Fascinating Facts About Army Basic Training

Training It is a massive life decision to join the military. Even though a marriage can kill you, signing up for the Army means you may be in a conflict-zone months after signing your life, your rights, and your freedoms away. In the United States Army, which is the specific branch discussed today, once your signature is on that enlistment document, you become the property of the U.S. government.

Training

So you passed your ASVAB (Armed Services Vocational Aptitude Battery), medical exam, and piss test (a hard one for all those stoners out there), what happens next? Recruiters are paid very decent bonuses for each recruit enlisted and some will say all kinds of things to get you in. But what’s the truth?

Processing

Let’s use some practical knowledge here, you aren’t showing up to basic training with your favorite skateboard shoes and Gameboy color. Recruiters demand that you pack light and all non-regulation items are temporarily confiscated. Kind of like when you check into jail or prison. So no, you will not be able to bring your granddaddy’s WW2 revolver with you. You aren’t even allowed non-religious literature and the army even demand you use their letterhead and stationery for one of the only forms of correspondence you will have with the outside world (more on that later). So it’s pretty much underwear, socks, running shoes and the clothes on your back.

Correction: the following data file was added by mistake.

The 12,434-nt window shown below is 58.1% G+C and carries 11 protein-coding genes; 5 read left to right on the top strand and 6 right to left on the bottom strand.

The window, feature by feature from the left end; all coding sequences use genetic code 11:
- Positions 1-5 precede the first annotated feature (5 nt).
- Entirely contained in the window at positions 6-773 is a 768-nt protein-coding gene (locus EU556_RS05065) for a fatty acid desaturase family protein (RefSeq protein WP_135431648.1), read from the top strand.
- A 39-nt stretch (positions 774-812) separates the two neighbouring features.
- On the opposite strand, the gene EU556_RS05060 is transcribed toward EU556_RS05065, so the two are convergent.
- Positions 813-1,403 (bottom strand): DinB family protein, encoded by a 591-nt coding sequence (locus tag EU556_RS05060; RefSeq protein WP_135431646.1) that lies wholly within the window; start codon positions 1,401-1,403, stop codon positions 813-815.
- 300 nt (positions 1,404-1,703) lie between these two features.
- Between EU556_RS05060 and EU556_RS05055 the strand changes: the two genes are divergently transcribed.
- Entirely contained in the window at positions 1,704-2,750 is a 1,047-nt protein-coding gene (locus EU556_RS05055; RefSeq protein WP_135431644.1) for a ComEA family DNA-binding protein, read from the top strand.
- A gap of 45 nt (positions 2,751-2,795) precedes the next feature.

The army processes hundreds of people a day in a single fort and it typically takes a week of being bumped around temporary lodging, eating horrible prison-like cheese sandwiches with cafeteria cartons of milk, and what seems like days of signing your life away even further. Then, once all the paperwork is completed, they shave your head, fit you with camos (or A.C.U. for Advanced Combat Uniform) and boots, and then mercilessly stab you on your buttocks with about a dozen needles containing practically every inoculation known to mankind. You are their property and they make sure you are properly vaccinated. Processing is the most sleep-deprived, mundane, and in my opinion, the worst part of basic training. Two days in and you will literally be begging to be assigned to a company, drill sergeant, and platoon. Processing is basically limbo where you are manhandled until you at least look like a soldier . . . but that doesn’t mean you are one.

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Gun Day

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Surprisingly, you get your gun pretty much off the bat. It’s an exciting day for any soldier, but you will not fire it for weeks. It’s a bit torturous but necessary. Like a puppy being house-trained, you need to be programmed to never let your rifle out of your sight. Then they gradually train you how the rifle works, constantly taking it apart and reassembling it. Finally, they take you out to the range on an almost daily basis. To graduate, out of 40 shots, 23-29 hits gets you, marksman, 30-35 gets you sharpshooter, and 36-40 gets you, expert marksman.

Running